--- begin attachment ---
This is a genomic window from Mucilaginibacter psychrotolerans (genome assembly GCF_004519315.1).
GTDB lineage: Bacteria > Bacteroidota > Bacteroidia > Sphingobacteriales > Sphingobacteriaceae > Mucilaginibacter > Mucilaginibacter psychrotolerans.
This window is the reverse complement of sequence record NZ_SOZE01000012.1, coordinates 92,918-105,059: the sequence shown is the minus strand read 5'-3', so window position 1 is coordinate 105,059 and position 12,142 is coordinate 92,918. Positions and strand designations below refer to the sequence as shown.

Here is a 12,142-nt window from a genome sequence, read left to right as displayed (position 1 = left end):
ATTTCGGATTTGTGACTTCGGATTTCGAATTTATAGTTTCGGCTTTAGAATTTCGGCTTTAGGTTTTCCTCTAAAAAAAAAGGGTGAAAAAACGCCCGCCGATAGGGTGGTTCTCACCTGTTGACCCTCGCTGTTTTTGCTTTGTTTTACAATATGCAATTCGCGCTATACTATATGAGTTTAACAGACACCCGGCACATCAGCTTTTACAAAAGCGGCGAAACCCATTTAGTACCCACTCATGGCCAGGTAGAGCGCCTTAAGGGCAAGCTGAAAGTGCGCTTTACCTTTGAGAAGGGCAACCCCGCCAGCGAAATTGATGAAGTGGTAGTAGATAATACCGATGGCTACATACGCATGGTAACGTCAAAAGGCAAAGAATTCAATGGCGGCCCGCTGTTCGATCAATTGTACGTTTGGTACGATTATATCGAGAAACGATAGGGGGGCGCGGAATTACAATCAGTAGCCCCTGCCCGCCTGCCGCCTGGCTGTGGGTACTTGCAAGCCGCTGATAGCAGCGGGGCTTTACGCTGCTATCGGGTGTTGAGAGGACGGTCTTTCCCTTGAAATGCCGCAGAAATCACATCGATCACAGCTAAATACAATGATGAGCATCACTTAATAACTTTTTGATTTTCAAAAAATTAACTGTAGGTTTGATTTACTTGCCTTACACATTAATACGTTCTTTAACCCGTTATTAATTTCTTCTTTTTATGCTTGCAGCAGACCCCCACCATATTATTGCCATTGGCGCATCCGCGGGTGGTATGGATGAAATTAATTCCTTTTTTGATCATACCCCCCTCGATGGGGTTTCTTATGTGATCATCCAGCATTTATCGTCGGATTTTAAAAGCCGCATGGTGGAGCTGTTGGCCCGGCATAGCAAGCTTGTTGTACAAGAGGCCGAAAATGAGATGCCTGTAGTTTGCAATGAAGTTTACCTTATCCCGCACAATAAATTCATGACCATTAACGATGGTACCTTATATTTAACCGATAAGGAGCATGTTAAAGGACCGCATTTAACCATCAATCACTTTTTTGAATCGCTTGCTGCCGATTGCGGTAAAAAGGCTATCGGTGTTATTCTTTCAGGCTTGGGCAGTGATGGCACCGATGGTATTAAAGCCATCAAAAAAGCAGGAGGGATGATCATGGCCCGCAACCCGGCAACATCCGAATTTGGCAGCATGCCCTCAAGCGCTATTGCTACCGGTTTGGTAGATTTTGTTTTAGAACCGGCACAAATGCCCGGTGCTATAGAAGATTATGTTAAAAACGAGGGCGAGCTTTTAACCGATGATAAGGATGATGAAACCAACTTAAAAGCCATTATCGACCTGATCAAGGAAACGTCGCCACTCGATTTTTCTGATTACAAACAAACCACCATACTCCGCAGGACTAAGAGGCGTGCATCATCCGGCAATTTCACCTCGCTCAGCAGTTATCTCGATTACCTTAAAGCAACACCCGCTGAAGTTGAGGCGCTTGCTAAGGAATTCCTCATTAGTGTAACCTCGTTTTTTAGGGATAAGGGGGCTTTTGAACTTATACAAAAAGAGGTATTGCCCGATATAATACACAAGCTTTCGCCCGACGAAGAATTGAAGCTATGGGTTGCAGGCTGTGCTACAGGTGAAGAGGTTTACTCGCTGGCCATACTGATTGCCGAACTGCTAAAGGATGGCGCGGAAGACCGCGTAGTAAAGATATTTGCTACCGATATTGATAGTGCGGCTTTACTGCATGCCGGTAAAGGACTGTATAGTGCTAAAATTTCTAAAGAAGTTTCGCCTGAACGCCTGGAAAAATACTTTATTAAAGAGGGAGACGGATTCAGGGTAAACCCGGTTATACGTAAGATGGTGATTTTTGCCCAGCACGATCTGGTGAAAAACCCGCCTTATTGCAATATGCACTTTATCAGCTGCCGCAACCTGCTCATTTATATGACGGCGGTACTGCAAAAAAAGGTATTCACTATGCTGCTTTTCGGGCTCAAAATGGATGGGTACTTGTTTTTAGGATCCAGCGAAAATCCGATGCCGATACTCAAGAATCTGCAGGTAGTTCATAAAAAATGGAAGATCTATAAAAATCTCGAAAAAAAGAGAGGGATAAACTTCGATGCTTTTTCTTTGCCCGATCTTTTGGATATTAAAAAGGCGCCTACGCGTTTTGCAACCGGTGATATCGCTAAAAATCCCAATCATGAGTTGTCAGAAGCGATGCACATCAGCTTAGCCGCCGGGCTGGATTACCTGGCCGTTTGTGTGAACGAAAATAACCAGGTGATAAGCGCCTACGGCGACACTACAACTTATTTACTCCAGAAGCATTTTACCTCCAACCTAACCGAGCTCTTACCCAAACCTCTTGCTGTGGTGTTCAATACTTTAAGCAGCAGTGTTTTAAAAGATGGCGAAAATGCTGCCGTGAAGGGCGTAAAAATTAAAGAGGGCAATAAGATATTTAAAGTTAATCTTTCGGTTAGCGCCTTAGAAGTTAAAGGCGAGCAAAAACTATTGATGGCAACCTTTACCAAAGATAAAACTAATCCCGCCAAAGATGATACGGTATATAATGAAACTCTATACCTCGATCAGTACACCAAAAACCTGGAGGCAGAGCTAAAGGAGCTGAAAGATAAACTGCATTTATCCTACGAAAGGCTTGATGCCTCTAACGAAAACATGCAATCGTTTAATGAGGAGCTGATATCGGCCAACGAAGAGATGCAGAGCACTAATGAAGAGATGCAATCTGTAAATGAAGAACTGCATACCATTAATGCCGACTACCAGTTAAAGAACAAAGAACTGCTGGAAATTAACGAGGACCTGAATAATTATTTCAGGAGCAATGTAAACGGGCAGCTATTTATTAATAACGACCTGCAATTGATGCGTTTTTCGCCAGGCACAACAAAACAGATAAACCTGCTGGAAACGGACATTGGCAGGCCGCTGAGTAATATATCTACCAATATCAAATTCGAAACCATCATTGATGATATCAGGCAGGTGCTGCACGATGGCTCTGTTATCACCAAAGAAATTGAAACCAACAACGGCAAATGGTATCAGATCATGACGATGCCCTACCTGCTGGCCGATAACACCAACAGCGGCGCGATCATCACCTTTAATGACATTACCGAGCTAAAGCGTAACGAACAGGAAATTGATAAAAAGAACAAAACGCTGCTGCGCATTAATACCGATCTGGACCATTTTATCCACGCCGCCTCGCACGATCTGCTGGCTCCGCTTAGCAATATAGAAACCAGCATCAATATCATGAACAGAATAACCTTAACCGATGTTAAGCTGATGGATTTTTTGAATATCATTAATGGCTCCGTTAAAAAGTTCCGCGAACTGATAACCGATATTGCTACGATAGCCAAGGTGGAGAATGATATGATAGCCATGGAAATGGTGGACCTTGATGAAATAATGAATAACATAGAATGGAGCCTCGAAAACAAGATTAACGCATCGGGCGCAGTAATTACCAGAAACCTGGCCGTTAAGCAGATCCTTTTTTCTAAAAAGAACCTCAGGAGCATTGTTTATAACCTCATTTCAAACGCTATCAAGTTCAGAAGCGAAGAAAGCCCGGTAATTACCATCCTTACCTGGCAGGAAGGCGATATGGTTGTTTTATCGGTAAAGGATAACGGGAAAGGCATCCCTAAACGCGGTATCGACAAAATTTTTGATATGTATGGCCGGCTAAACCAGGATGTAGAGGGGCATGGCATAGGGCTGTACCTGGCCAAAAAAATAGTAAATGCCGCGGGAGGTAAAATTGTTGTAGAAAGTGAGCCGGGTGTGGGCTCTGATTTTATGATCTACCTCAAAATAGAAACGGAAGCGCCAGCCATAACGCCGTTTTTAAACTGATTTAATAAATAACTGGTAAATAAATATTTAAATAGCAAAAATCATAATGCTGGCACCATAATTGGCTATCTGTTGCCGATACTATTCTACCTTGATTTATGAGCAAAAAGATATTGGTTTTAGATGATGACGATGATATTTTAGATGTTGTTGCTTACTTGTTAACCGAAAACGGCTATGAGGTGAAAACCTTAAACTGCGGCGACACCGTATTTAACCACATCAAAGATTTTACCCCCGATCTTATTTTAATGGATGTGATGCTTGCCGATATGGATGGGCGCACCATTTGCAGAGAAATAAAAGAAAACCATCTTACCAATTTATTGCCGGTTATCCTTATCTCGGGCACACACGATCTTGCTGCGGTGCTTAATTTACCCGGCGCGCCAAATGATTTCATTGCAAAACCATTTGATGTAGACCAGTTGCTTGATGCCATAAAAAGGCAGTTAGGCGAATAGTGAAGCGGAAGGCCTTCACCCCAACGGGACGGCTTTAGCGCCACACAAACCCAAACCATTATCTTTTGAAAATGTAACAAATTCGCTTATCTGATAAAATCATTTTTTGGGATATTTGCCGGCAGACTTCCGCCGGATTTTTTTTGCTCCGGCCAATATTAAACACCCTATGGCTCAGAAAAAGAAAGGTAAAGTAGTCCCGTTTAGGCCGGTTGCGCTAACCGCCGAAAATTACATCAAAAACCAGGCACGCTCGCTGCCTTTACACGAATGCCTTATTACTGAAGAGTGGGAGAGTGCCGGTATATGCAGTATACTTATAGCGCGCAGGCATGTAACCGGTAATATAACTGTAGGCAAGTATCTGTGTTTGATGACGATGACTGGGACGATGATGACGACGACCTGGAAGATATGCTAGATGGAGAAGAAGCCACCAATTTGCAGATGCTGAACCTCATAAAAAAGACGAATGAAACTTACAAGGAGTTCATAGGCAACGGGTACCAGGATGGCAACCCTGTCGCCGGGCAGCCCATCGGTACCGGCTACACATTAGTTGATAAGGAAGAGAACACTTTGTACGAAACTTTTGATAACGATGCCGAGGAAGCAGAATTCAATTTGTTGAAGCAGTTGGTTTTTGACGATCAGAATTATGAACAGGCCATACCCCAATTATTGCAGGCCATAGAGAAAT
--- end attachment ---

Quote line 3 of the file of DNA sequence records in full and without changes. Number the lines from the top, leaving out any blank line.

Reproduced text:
This window is the reverse complement of sequence record NZ_SOZE01000012.1, coordinates 92,918-105,059: the sequence shown is the minus strand read 5'-3', so window position 1 is coordinate 105,059 and position 12,142 is coordinate 92,918. Positions and strand designations below refer to the sequence as shown.